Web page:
Entrepreneurialism – while it can be brilliant and is a vital part of the ecosystem – is risky, difficult, sometimes soul-destroying, and the odds are against you ever making more money from it than you could from more traditional employment. Freelancing is, of course, not the same thing as being an entrepreneur, and while plenty of journalists go down that route the money is often scarce and the financial position insecure. At present journalism jobs – outside specialist markets like financial journalism – are few and far between, and even at their best the money pales in comparison to some other professions, as Michael points out in his introduction post.
Many journalists don’t want to be – aren’t cut out to be – technical or technological innovators, or freelancers chasing clients for cash. Some of us love digital production and want nothing more than to be playing with new ways to tell stories. Others want nothing but to be allowed to get on with their important investigatons, or their war films, or their pithy columns. I am unequivocably in favour of journalists learning new skills in order to do their jobs more efficiently and more effectively – but when it comes to demanding they move away from their specialism and into areas they may not enjoy or be good at, I get a little uncomfortable. Not everyone can or should be a jack of all trades.
This is a supply and demand problem. This isn’t an issue of journalists not wanting to make money – it’s an issue of there being an awful lot of very talented journalists, from new graduates to grizzled veterans, all of whom would like to be able to eat. Journalism right now is a buyer’s market, and content is very cheap. The people at the bottom of the rung who can afford to work for free will do so; freelancers who can undercut the competition will get the gig. Employers who want to employ journalists and cut costs at the same time can pay so little, because so very, very many people want a job in journalism, have sunk years of time and a great deal of money into the prospect of a job in journalism, and are willing to work for little cash because of their principles and desires.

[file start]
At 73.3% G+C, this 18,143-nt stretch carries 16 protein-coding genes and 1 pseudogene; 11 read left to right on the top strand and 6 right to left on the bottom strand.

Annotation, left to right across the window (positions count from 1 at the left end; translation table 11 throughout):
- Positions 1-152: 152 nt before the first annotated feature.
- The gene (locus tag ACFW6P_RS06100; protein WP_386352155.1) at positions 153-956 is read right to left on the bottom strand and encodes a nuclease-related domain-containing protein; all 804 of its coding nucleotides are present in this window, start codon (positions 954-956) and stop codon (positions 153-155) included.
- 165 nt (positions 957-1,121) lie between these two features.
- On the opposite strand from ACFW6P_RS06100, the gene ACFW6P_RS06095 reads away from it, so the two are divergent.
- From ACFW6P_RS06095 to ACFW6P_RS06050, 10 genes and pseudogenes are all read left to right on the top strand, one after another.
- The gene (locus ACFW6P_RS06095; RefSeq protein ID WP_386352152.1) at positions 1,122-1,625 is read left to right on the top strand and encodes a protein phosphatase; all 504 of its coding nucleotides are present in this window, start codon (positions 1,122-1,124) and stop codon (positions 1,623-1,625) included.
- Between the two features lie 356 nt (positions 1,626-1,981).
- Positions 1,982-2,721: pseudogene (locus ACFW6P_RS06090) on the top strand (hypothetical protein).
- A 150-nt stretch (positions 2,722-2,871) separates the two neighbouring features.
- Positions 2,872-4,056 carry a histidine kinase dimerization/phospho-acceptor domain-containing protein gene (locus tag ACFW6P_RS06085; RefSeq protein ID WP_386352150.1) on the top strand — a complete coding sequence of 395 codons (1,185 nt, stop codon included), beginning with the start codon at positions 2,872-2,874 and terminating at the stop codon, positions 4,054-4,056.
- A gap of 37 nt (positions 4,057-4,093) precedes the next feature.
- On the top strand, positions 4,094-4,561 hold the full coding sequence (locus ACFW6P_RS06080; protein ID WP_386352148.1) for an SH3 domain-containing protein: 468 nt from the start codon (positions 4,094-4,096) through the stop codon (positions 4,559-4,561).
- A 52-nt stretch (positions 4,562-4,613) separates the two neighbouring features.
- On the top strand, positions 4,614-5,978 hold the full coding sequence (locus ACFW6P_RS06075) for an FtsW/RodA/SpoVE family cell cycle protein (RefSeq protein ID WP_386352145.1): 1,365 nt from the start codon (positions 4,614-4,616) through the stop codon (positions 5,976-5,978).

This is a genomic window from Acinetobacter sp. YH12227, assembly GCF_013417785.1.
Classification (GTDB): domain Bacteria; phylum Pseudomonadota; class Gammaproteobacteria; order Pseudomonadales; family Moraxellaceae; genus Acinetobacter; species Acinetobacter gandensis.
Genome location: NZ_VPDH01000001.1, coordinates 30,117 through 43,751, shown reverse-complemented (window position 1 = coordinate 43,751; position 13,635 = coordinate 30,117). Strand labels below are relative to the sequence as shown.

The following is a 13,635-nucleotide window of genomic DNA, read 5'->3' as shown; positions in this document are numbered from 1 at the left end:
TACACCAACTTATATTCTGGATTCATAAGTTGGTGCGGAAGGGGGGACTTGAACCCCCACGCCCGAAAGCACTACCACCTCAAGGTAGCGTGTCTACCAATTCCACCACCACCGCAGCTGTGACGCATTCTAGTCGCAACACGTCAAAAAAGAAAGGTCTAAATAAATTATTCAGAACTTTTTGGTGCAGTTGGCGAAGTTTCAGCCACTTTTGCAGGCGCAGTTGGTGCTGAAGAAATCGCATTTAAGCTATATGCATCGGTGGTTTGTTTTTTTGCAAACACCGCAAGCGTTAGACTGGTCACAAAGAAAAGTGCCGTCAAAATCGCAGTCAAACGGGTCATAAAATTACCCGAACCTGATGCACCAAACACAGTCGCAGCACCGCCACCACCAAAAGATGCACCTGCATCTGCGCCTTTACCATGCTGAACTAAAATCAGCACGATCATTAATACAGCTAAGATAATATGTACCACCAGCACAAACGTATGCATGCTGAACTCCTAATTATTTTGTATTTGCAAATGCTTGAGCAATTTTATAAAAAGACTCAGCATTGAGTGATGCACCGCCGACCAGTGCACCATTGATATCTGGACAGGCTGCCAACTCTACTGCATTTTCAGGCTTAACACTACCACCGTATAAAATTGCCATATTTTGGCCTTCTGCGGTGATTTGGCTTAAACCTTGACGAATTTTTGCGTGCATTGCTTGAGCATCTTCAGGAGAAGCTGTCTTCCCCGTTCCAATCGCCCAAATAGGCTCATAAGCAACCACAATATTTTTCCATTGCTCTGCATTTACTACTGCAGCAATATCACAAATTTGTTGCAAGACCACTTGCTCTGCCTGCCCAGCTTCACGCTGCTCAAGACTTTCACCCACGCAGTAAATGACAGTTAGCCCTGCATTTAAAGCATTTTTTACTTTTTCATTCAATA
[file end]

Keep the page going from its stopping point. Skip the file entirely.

Much like news online, journalists’ skills are devalued not because they are not respected, but because they are abundant. Much like an absolute paywall, unless you have unique content or the ability to ensure everyone adheres to the same pricing strategy, charging more for your work is likely to simply make people turn elsewhere. The macro issues affecting the industry hit journalists individually too. The solutions to both problems remain unclear.